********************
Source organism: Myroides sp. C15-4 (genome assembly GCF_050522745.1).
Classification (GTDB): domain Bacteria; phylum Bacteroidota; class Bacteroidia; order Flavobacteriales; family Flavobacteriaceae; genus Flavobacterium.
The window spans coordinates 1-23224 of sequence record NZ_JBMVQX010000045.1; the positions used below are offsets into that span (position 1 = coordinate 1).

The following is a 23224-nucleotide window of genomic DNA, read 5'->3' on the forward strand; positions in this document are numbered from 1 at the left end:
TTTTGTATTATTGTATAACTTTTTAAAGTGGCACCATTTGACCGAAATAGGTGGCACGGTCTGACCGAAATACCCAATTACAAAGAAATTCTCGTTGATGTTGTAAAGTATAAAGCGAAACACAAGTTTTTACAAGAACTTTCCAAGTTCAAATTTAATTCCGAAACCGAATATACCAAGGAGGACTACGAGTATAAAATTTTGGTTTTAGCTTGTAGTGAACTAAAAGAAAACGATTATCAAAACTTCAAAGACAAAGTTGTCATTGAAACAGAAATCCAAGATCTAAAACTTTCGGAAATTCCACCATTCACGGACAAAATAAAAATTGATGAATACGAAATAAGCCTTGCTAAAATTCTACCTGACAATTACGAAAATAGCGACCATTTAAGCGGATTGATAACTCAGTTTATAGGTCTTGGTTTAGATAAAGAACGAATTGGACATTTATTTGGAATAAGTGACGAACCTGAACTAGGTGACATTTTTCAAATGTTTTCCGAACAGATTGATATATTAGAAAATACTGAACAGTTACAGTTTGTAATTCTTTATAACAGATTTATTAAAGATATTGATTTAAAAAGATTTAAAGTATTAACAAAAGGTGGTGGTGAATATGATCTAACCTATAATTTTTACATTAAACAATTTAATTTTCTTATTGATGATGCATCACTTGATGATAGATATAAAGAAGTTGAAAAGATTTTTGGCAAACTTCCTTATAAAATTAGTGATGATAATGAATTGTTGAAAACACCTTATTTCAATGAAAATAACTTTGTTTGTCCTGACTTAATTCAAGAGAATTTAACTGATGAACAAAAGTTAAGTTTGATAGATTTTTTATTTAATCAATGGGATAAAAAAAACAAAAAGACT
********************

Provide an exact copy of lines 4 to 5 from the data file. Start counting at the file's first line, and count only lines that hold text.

The following is a 23224-nucleotide window of genomic DNA, read 5'->3' on the forward strand; positions in this document are numbered from 1 at the left end:
TTTTGTATTATTGTATAACTTTTTAAAGTGGCACCATTTGACCGAAATAGGTGGCACGGTCTGACCGAAATACCCAATTACAAAGAAATTCTCGTTGATGTTGTAAAGTATAAAGCGAAACACAAGTTTTTACAAGAACTTTCCAAGTTCAAATTTAATTCCGAAACCGAATATACCAAGGAGGACTACGAGTATAAAATTTTGGTTTTAGCTTGTAGTGAACTAAAAGAAAACGATTATCAAAACTTCAAAGACAAAGTTGTCATTGAAACAGAAATCCAAGATCTAAAACTTTCGGAAATTCCACCATTCACGGACAAAATAAAAATTGATGAATACGAAATAAGCCTTGCTAAAATTCTACCTGACAATTACGAAAATAGCGACCATTTAAGCGGATTGATAACTCAGTTTATAGGTCTTGGTTTAGATAAAGAACGAATTGGACATTTATTTGGAATAAGTGACGAACCTGAACTAGGTGACATTTTTCAAATGTTTTCCGAACAGATTGATATATTAGAAAATACTGAACAGTTACAGTTTGTAATTCTTTATAACAGATTTATTAAAGATATTGATTTAAAAAGATTTAAAGTATTAACAAAAGGTGGTGGTGAATATGATCTAACCTATAATTTTTACATTAAACAATTTAATTTTCTTATTGATGATGCATCACTTGATGATAGATATAAAGAAGTTGAAAAGATTTTTGGCAAACTTCCTTATAAAATTAGTGATGATAATGAATTGTTGAAAACACCTTATTTCAATGAAAATAACTTTGTTTGTCCTGACTTAATTCAAGAGAATTTAACTGATGAACAAAAGTTAAGTTTGATAGATTTTTTATTTAATCAATGGGATAAAAAAAACAAAAAGACT